Label-free quantification for discovering novel biomarkers in the diagnosis and assessment of disease activity in inflammatory bowel disease

Authors


  • Conflict of interest: None.

Correspondence to: Hookeun LEE, Gachon College of Pharmacy, Gachon University, 534-2, Yeonsu3-dong, Yeonsu-gu, Incheon 406-799, Korea. Email: hklee@gachon.ac.kr; Ki-Baik HAHM, Department of Gastroenterology, CHA Bundang Medical Center, 351, Yatap-dong, Bundang-gu, Seongnam Gyeonggi-do, 463-838, Korea. Email: hahmkb@cha.ac.kr

Abstract

Objective

No distinctive biomarkers capable of discriminating between ulcerative colitis (UC) and Crohn's disease (CD) have yet been found. In this study, we aimed to discover these biomarkers by using advanced label-free quantification technology for proteomes.

Methods

Biomarker protein expressions of colonic tissues of Korean IBD patients and controls were determined using label-free quantification to compare the protein profiles of colonic mucosa in three individuals with normal colonic tissue, four patients with UC, three with CD and two with inflammatory polyps related to UC. A computational framework and tools for discovery-based liquid chromatography-tandem mass spectrometry proteomics was applied to draw the biomarkers.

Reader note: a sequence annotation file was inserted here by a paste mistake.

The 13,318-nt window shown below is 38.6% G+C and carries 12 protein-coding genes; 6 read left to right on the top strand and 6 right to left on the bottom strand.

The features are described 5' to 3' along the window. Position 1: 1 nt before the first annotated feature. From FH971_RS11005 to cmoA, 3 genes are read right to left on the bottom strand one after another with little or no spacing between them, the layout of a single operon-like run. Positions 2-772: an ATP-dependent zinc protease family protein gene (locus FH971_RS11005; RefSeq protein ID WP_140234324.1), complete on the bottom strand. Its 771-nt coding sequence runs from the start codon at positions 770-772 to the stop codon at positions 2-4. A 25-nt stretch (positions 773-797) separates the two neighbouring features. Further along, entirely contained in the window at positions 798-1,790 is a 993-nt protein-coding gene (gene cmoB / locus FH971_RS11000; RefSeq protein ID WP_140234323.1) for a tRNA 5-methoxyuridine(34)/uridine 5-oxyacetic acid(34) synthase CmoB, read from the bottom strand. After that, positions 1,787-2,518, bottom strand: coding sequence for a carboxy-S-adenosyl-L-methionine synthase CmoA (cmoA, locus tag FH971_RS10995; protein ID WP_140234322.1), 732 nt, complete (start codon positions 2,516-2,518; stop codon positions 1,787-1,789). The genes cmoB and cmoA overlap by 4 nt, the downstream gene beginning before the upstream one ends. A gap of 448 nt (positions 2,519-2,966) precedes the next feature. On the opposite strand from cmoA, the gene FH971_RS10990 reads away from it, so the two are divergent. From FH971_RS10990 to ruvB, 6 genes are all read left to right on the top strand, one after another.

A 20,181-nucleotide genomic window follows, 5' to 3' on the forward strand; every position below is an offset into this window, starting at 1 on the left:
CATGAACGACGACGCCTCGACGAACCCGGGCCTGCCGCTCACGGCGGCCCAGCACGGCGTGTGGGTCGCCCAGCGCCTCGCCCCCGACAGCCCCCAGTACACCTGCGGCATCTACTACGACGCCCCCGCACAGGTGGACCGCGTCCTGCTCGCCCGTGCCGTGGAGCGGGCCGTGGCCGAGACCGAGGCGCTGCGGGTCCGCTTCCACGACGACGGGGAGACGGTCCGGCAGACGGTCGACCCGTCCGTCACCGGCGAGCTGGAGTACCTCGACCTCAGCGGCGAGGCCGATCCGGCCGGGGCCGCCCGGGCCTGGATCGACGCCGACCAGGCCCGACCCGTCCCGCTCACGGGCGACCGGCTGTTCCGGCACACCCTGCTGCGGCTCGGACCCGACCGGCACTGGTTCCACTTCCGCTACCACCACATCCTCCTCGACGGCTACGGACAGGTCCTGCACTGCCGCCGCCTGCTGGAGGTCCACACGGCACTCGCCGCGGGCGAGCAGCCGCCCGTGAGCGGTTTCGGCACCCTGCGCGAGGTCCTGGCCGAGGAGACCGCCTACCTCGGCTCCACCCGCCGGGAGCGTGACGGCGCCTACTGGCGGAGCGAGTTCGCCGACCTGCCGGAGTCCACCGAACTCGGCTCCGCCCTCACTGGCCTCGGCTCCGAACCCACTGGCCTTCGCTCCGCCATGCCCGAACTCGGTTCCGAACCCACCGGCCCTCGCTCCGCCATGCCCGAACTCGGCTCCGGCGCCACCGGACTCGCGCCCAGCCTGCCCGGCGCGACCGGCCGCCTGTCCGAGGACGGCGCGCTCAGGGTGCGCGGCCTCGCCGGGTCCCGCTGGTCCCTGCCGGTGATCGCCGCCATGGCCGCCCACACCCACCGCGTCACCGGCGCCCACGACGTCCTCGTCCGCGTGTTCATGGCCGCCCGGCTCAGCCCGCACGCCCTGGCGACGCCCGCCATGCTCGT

Results

In total, 339 proteins were identified in normal sample group, 217 and 283 proteins in active and inactive UC, 345 and 366 proteins in active and inactive CD and 392 proteins in inflammatory polyps related to UC, respectively. The findings were reproducible. A Corra analysis led to the discovery of 27 potential biomarkers in UC, 37 biomarkers relevant to CD and 11 proteins commonly associated with IBD. Three novel proteins, PRG2, LCP1 and PSME1 were identified as biomarkers signifying active CD.

Conclusion

This is the first study to apply label-free quantification for discovering biomarkers in patients with different types and stages of IBD, providing additional insights for revealing the molecular pathogenesis of IBD as well as protein biomarkers of IBD predicting responses to treatment.

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